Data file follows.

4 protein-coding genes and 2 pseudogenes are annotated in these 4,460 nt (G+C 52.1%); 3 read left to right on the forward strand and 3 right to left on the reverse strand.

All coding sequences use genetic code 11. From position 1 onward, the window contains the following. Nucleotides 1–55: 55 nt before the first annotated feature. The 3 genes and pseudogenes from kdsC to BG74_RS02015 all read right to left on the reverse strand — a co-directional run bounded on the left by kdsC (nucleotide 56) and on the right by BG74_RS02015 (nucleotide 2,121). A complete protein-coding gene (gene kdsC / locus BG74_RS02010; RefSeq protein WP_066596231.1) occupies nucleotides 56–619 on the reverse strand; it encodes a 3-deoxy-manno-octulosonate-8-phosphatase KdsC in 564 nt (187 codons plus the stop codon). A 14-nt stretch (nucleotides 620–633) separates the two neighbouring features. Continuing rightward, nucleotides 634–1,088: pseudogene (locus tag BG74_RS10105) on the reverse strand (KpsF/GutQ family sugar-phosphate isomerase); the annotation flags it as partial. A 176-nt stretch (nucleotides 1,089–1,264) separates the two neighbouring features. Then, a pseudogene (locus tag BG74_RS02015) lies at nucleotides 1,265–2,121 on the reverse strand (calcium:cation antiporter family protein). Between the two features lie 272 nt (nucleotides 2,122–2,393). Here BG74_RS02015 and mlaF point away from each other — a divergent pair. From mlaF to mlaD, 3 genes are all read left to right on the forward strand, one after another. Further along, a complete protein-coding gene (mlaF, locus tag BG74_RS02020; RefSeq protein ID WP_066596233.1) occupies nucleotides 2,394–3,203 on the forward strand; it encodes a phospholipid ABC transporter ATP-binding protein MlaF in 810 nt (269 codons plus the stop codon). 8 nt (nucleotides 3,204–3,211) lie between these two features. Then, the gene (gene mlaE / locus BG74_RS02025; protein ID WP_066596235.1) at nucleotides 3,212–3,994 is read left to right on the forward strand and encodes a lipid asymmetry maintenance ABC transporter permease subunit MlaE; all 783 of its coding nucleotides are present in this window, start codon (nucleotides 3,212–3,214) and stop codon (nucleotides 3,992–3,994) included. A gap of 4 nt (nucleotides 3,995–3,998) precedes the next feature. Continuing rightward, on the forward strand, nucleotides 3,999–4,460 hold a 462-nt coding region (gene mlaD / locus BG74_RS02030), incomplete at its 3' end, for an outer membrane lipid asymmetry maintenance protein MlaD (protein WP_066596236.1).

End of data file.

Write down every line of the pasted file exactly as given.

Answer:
4 protein-coding genes and 2 pseudogenes are annotated in these 4,460 nt (G+C 52.1%); 3 read left to right on the forward strand and 3 right to left on the reverse strand.

All coding sequences use genetic code 11. From position 1 onward, the window contains the following. Nucleotides 1–55: 55 nt before the first annotated feature. The 3 genes and pseudogenes from kdsC to BG74_RS02015 all read right to left on the reverse strand — a co-directional run bounded on the left by kdsC (nucleotide 56) and on the right by BG74_RS02015 (nucleotide 2,121). A complete protein-coding gene (gene kdsC / locus BG74_RS02010; RefSeq protein WP_066596231.1) occupies nucleotides 56–619 on the reverse strand; it encodes a 3-deoxy-manno-octulosonate-8-phosphatase KdsC in 564 nt (187 codons plus the stop codon). A 14-nt stretch (nucleotides 620–633) separates the two neighbouring features. Continuing rightward, nucleotides 634–1,088: pseudogene (locus tag BG74_RS10105) on the reverse strand (KpsF/GutQ family sugar-phosphate isomerase); the annotation flags it as partial. A 176-nt stretch (nucleotides 1,089–1,264) separates the two neighbouring features. Then, a pseudogene (locus tag BG74_RS02015) lies at nucleotides 1,265–2,121 on the reverse strand (calcium:cation antiporter family protein). Between the two features lie 272 nt (nucleotides 2,122–2,393). Here BG74_RS02015 and mlaF point away from each other — a divergent pair. From mlaF to mlaD, 3 genes are all read left to right on the forward strand, one after another. Further along, a complete protein-coding gene (mlaF, locus tag BG74_RS02020; RefSeq protein ID WP_066596233.1) occupies nucleotides 2,394–3,203 on the forward strand; it encodes a phospholipid ABC transporter ATP-binding protein MlaF in 810 nt (269 codons plus the stop codon). 8 nt (nucleotides 3,204–3,211) lie between these two features. Then, the gene (gene mlaE / locus BG74_RS02025; protein ID WP_066596235.1) at nucleotides 3,212–3,994 is read left to right on the forward strand and encodes a lipid asymmetry maintenance ABC transporter permease subunit MlaE; all 783 of its coding nucleotides are present in this window, start codon (nucleotides 3,212–3,214) and stop codon (nucleotides 3,992–3,994) included. A gap of 4 nt (nucleotides 3,995–3,998) precedes the next feature. Continuing rightward, on the forward strand, nucleotides 3,999–4,460 hold a 462-nt coding region (gene mlaD / locus BG74_RS02030), incomplete at its 3' end, for an outer membrane lipid asymmetry maintenance protein MlaD (protein WP_066596236.1).